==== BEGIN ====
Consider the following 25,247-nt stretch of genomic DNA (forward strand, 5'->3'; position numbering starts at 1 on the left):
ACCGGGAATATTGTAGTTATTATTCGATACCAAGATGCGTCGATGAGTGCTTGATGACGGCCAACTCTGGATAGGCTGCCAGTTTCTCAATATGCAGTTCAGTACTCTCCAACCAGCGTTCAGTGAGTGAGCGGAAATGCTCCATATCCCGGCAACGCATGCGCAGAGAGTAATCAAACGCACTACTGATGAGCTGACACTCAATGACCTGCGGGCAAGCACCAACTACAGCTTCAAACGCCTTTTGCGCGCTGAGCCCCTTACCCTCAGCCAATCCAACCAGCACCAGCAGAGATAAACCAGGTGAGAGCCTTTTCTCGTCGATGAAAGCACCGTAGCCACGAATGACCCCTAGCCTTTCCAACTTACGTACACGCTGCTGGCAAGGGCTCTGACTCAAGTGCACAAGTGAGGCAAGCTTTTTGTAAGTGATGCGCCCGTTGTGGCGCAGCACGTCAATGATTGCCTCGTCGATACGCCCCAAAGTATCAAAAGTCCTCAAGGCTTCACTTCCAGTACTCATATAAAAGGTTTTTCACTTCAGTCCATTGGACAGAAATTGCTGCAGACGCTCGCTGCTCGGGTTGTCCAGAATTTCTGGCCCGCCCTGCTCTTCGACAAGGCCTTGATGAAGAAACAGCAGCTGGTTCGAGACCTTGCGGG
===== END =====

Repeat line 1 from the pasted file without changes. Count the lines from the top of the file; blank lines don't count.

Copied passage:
Consider the following 25,247-nt stretch of genomic DNA (forward strand, 5'->3'; position numbering starts at 1 on the left):